Air Transport World

Alitalia in great shape, but terrorism may weaken 1986.

Alitalia in great shape, but terrorism may weaken 1986

Last year was another good year for Alitalia, as a matter of fact a record year. And this year was shaping up well too until the terrorist attacks at the Rome and Athens airports, the U.S.--Libya confrontation in the Gulf of Sidra, and a new wave of terrorism revived the jitters that had been set off by the hijacking of the Achille Lauro and a TWA jet late last year and scared off many prospective tourists.

How much and how soon this traffic will bounce back remains to be seen. If, as expected, it does recover, Alitalia's big problem then will probably be the weakening U.S. dollar. The lure of better travel bargains closer to home, like the fear of terrorism, has been turning the eyes of American vacationers away from the Mediterranean area. This hurts, since the North Atlantic sector is the biggest producer in Alitalia's international network.

Whatever happens, Alitalia considers itself in the best operating shape ever, as a result of fleet and service improvements and unprecedented labor serenity at Rome's often-troubled Leonardo de Vinci-Fiumicino airport. Assuming a cure is found for the terrorist blight, the carrier is in a position to move ahead handsomely. This good news was trumpeted in late March to a gathering of nearly 200 Italian and foreign journalists at the Sicilian resort of Taormina and later amplified to ATW in Rome.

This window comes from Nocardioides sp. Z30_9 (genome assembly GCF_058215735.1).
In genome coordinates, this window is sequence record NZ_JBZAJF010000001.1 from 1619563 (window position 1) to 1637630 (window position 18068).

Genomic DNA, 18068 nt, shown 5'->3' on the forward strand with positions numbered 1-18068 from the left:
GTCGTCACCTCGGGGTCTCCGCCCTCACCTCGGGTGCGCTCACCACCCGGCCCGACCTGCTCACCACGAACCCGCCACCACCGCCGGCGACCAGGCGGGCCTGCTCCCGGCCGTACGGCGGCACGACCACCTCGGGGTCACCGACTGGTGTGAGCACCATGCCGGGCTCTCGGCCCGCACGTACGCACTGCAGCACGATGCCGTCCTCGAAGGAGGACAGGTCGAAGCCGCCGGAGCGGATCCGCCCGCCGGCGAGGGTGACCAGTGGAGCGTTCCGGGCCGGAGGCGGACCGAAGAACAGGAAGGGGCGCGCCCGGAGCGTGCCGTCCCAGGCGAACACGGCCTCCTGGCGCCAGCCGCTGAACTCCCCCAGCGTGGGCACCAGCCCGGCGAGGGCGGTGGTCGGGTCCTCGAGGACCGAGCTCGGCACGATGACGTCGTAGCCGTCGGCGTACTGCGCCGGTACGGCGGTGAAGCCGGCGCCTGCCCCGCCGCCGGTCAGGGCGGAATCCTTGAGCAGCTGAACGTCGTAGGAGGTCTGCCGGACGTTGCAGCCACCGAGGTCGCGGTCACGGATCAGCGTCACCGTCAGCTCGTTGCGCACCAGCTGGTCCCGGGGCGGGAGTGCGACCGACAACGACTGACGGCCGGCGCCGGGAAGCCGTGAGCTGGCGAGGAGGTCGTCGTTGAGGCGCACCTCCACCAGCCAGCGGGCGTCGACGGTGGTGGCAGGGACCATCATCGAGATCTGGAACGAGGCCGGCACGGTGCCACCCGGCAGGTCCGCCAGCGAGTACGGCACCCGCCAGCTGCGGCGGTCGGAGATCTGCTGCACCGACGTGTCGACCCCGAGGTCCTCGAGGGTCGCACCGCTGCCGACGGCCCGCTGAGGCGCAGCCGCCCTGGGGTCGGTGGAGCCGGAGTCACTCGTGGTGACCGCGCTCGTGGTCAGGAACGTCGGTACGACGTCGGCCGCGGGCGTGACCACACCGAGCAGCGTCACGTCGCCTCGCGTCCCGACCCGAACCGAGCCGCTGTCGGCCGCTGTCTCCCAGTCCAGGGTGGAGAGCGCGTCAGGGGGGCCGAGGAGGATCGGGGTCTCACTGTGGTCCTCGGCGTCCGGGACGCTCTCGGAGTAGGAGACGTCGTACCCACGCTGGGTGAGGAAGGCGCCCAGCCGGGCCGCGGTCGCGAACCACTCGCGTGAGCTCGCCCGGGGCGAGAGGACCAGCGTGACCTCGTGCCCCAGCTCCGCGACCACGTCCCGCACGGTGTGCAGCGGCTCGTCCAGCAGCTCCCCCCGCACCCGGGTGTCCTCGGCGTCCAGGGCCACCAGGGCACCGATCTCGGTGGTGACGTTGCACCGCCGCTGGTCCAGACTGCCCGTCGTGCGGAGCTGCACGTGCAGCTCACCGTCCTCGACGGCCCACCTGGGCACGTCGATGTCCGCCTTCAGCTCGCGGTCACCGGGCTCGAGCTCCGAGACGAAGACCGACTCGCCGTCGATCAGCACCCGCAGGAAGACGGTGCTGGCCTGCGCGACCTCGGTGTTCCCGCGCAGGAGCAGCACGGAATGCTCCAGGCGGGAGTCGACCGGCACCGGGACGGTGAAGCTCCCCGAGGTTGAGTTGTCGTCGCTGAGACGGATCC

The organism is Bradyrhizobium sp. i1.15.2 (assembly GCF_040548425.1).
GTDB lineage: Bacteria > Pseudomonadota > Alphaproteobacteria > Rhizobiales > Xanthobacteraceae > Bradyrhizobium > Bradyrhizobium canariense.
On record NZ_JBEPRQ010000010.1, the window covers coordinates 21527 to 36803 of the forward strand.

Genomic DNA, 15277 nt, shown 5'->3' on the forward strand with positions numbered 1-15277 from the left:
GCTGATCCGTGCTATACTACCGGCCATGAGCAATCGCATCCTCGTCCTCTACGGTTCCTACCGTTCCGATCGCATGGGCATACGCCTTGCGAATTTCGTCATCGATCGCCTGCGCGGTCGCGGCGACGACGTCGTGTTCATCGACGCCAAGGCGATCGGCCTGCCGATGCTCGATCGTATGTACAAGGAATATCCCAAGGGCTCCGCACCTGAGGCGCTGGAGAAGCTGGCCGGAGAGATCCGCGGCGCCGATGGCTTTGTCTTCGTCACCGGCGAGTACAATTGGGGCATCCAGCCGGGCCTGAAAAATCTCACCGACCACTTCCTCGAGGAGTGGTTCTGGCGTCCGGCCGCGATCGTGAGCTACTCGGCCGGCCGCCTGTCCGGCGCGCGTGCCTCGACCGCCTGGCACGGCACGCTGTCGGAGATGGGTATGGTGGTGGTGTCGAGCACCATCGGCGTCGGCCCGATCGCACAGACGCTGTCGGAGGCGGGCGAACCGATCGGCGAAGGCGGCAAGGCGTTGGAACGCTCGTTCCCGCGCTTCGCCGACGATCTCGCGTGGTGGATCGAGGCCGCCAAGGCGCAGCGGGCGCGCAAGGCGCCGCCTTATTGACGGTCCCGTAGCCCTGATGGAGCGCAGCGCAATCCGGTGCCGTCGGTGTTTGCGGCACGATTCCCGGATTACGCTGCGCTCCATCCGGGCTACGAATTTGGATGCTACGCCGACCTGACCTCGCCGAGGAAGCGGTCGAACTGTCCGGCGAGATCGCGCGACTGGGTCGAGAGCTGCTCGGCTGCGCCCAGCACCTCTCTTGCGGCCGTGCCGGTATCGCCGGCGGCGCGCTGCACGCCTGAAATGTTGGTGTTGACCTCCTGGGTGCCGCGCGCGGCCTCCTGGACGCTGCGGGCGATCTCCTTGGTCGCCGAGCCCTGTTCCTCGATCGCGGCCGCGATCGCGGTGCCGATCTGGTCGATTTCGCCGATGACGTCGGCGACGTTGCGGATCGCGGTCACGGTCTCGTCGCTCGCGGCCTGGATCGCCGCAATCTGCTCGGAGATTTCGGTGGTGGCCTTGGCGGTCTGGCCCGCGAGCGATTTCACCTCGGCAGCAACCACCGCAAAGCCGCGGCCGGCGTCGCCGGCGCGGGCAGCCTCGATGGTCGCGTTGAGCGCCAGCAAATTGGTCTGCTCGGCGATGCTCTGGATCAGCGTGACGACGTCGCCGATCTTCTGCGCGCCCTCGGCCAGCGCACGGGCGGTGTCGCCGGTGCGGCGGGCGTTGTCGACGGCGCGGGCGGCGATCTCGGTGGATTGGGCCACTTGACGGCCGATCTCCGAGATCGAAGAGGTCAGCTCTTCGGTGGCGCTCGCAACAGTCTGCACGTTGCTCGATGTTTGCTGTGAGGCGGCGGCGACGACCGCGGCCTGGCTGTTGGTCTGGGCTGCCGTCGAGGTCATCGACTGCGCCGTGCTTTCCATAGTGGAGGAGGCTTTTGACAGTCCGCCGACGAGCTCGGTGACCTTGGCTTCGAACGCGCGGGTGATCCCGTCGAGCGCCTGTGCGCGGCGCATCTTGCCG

The figures that follow are unofficial since the annual report was yet to be issued at the time of this writing and various fiscal adjustments were yet to me made. But company officials assured ATW they are reasonably close to final. Any way you look at them they are impressive, for the Alitalia Group as a whole and the airline operation particularly.

The Alitalia Group consists of the flag carrier Alitalia, its wholly owned domestic subsidiary ATI (Aero Trasporti Italiani), which absorbed charter carrier Aermediterranea last year, a controlling interest and management responsibility over Aeroporti di Roma, which operates Rome-Fiumicino and Rome-Ciampino airports and a minority interest in Sigma, a computerized multi-access reservations and ticketing system.

Twice the profit

This group took in consolidated revenues of lire 3930 billion (U. …

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